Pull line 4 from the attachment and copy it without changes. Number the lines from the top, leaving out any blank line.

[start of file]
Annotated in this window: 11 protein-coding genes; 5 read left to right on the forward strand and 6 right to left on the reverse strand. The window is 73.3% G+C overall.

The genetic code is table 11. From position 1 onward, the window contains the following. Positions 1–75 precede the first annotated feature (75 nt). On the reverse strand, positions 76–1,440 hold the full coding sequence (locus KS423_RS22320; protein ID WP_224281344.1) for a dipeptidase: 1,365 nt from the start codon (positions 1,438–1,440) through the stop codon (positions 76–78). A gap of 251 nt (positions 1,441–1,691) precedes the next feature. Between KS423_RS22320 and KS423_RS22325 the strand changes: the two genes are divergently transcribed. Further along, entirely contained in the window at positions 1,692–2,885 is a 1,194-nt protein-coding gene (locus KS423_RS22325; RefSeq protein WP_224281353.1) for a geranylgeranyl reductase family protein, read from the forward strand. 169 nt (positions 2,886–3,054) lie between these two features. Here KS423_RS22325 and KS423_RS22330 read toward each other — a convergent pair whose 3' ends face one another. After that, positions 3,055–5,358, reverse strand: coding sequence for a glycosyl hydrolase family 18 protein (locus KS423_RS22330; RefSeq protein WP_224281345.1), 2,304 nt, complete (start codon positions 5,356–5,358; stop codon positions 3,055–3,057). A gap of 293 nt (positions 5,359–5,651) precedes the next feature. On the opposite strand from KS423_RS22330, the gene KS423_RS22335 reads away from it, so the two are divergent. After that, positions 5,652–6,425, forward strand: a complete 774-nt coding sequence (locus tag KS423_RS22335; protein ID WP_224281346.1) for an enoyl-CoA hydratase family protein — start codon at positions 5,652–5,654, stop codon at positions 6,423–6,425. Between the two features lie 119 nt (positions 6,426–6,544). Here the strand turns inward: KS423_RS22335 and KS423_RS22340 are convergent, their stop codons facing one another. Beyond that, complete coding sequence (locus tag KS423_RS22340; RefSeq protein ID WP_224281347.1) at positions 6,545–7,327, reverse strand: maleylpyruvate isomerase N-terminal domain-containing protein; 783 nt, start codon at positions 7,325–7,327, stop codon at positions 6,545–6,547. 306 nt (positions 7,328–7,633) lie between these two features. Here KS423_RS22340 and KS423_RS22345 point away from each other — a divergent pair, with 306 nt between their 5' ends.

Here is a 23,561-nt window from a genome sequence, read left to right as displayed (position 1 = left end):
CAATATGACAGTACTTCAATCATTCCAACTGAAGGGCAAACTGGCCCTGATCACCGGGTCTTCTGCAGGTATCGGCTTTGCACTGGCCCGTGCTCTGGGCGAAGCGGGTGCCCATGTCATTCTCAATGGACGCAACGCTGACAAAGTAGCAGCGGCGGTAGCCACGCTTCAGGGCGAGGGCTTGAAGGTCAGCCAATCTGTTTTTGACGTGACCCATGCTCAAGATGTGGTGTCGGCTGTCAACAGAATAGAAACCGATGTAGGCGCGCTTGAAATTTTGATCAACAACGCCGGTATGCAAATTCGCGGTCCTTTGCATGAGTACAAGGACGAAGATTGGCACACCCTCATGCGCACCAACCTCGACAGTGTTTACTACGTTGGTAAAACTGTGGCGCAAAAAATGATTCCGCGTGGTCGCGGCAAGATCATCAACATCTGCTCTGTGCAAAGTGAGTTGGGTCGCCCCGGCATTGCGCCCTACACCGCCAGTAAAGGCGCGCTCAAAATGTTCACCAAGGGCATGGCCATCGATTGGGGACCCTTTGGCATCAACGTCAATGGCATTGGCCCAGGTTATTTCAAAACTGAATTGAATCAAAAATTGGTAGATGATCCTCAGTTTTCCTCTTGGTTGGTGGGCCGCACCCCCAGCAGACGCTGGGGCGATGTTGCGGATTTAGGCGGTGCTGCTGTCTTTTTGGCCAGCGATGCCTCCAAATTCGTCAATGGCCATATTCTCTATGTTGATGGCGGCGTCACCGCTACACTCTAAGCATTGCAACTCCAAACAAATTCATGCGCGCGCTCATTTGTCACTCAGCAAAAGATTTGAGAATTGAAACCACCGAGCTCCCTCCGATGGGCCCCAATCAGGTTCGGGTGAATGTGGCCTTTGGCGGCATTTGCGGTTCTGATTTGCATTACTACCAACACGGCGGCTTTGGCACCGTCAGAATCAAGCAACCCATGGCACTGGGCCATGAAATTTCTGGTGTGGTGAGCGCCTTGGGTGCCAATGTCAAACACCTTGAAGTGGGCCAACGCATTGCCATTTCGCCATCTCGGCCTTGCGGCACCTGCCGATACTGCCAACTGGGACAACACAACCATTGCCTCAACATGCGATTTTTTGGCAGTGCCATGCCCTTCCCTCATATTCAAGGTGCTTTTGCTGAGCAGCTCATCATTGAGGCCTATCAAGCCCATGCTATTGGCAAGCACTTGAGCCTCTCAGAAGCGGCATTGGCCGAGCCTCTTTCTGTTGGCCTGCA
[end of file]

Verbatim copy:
CAATATGACAGTACTTCAATCATTCCAACTGAAGGGCAAACTGGCCCTGATCACCGGGTCTTCTGCAGGTATCGGCTTTGCACTGGCCCGTGCTCTGGGCGAAGCGGGTGCCCATGTCATTCTCAATGGACGCAACGCTGACAAAGTAGCAGCGGCGGTAGCCACGCTTCAGGGCGAGGGCTTGAAGGTCAGCCAATCTGTTTTTGACGTGACCCATGCTCAAGATGTGGTGTCGGCTGTCAACAGAATAGAAACCGATGTAGGCGCGCTTGAAATTTTGATCAACAACGCCGGTATGCAAATTCGCGGTCCTTTGCATGAGTACAAGGACGAAGATTGGCACACCCTCATGCGCACCAACCTCGACAGTGTTTACTACGTTGGTAAAACTGTGGCGCAAAAAATGATTCCGCGTGGTCGCGGCAAGATCATCAACATCTGCTCTGTGCAAAGTGAGTTGGGTCGCCCCGGCATTGCGCCCTACACCGCCAGTAAAGGCGCGCTCAAAATGTTCACCAAGGGCATGGCCATCGATTGGGGACCCTTTGGCATCAACGTCAATGGCATTGGCCCAGGTTATTTCAAAACTGAATTGAATCAAAAATTGGTAGATGATCCTCAGTTTTCCTCTTGGTTGGTGGGCCGCACCCCCAGCAGACGCTGGGGCGATGTTGCGGATTTAGGCGGTGCTGCTGTCTTTTTGGCCAGCGATGCCTCCAAATTCGTCAATGGCCATATTCTCTATGTTGATGGCGGCGTCACCGCTACACTCTAAGCATTGCAACTCCAAACAAATTCATGCGCGCGCTCATTTGTCACTCAGCAAAAGATTTGAGAATTGAAACCACCGAGCTCCCTCCGATGGGCCCCAATCAGGTTCGGGTGAATGTGGCCTTTGGCGGCATTTGCGGTTCTGATTTGCATTACTACCAACACGGCGGCTTTGGCACCGTCAGAATCAAGCAACCCATGGCACTGGGCCATGAAATTTCTGGTGTGGTGAGCGCCTTGGGTGCCAATGTCAAACACCTTGAAGTGGGCCAACGCATTGCCATTTCGCCATCTCGGCCTTGCGGCACCTGCCGATACTGCCAACTGGGACAACACAACCATTGCCTCAACATGCGATTTTTTGGCAGTGCCATGCCCTTCCCTCATATTCAAGGTGCTTTTGCTGAGCAGCTCATCATTGAGGCCTATCAAGCCCATGCTATTGGCAAGCACTTGAGCCTCTCAGAAGCGGCATTGGCCGAGCCTCTTTCTGTTGGCCTGCA